He spoke of the "severance, suffering and survival that have characterised a half millennium of encounters between Africa and myriad cultures and civilisations on foreign soil", and referred to "that turbulent passage, much of it (crossed) without rights but always with the opportunity for testing the invincibility of the human spirit against all odds". …

The rest of this article is only available to active members of Questia

Already a member? Log in now.

Notes for this article

Add a new note
If you are trying to select text to create highlights or citations, remember that you must now click or tap on the first word, and then click or tap on the last word.
One moment ...
Default project is now your active project.
Project items

Items saved from this article

This article has been saved
Highlights (0)
Some of your highlights are legacy items.

Highlights saved before July 30, 2012 will not be displayed on their respective source pages.

You can easily re-create the highlights by opening the book page or article, selecting the text, and clicking “Highlight.”

Citations (0)
Some of your citations are legacy items.

Any citation created before July 30, 2012 will labeled as a “Cited page.” New citations will be saved as cited passages, pages or articles.

We also added the ability to view new citations from your projects or the book or article where you created them.

Notes (0)
Bookmarks (0)

You have no saved items from this article

Project items include:
  • Saved book/article
  • Highlights
  • Quotes/citations
  • Notes
  • Bookmarks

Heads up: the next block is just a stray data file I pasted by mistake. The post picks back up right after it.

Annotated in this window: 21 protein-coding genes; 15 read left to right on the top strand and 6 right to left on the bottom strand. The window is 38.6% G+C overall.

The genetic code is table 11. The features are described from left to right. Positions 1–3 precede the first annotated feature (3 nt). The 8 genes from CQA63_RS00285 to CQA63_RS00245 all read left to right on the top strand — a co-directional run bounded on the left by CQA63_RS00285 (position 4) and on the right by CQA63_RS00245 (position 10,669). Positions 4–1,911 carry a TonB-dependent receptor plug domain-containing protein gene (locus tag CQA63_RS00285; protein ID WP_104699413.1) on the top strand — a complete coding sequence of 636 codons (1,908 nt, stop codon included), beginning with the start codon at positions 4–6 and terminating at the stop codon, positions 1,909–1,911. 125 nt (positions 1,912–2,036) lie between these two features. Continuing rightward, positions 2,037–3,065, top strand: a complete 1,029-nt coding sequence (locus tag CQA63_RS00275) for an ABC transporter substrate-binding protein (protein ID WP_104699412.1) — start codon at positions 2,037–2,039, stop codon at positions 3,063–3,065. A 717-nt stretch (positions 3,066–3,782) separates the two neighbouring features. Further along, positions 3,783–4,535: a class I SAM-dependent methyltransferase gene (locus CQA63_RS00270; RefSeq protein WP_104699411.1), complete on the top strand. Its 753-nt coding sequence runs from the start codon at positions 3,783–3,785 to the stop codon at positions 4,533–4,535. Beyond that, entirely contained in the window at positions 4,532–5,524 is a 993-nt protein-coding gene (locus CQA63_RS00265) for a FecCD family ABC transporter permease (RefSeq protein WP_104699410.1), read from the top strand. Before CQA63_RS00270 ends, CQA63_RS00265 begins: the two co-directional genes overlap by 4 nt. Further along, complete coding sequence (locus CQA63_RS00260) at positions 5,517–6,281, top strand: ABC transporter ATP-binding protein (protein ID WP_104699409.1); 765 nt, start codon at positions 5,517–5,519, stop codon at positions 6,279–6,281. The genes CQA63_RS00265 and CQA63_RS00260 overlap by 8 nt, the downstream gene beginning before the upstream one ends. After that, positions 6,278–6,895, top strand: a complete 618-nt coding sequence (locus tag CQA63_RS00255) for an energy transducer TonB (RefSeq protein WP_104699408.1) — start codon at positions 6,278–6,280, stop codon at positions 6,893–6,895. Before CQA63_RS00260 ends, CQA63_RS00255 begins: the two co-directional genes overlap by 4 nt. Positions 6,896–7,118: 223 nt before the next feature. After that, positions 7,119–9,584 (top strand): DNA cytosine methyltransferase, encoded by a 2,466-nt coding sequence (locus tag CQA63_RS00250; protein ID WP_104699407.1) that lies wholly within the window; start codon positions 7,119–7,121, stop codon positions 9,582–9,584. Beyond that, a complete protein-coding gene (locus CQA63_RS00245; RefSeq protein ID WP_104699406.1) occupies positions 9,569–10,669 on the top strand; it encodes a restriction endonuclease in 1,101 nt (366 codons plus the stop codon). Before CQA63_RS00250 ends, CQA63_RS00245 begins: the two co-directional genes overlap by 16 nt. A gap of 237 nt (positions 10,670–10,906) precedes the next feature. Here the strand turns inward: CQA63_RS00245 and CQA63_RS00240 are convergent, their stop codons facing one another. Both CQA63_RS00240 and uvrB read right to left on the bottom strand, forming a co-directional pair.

Notes
Cite this article

Cited article

Style
Citations are available only to our active members.
Buy instant access to cite pages or passages in MLA, APA and Chicago citation styles.

(Einhorn, 1992, p. 25)

(Einhorn 25)

1. Lois J. Einhorn, Abraham Lincoln, the Orator: Penetrating the Lincoln Legend (Westport, CT: Greenwood Press, 1992), 25, http://www.questia.com/read/27419298.

Cited article

Looking Back towards Home: Clayton Goodwin Reports about an Initiative to Get the "Transplanted Africans" in the Caribbean to Build Bridges with Their African Home and Heritage. (Diaspora)
Settings

Settings

Typeface
Text size Smaller Larger Reset View mode
Search within

Search within this article

Look up

Look up a word

  • Dictionary
  • Thesaurus
Please submit a word or phrase above.
Print this page

Print this page

Why can't I print more than one page at a time?

Help
Full screen

matching results for page

    Questia reader help

    How to highlight and cite specific passages

    1. Click or tap the first word you want to select.
    2. Click or tap the last word you want to select, and you’ll see everything in between get selected.
    3. You’ll then get a menu of options like creating a highlight or a citation from that passage of text.

    OK, got it!

    Cited passage

    Style
    Citations are available only to our active members.
    Buy instant access to cite pages or passages in MLA, APA and Chicago citation styles.

    "Portraying himself as an honest, ordinary person helped Lincoln identify with his audiences." (Einhorn, 1992, p. 25).

    "Portraying himself as an honest, ordinary person helped Lincoln identify with his audiences." (Einhorn 25)

    "Portraying himself as an honest, ordinary person helped Lincoln identify with his audiences."1

    1. Lois J. Einhorn, Abraham Lincoln, the Orator: Penetrating the Lincoln Legend (Westport, CT: Greenwood Press, 1992), 25, http://www.questia.com/read/27419298.

    Cited passage

    Thanks for trying Questia!

    Please continue trying out our research tools, but please note, full functionality is available only to our active members.

    Your work will be lost once you leave this Web page.

    Buy instant access to save your work.

    Already a member? Log in now.

    Oops!

    An unknown error has occurred. Please click the button below to reload the page. If the problem persists, please try again in a little while.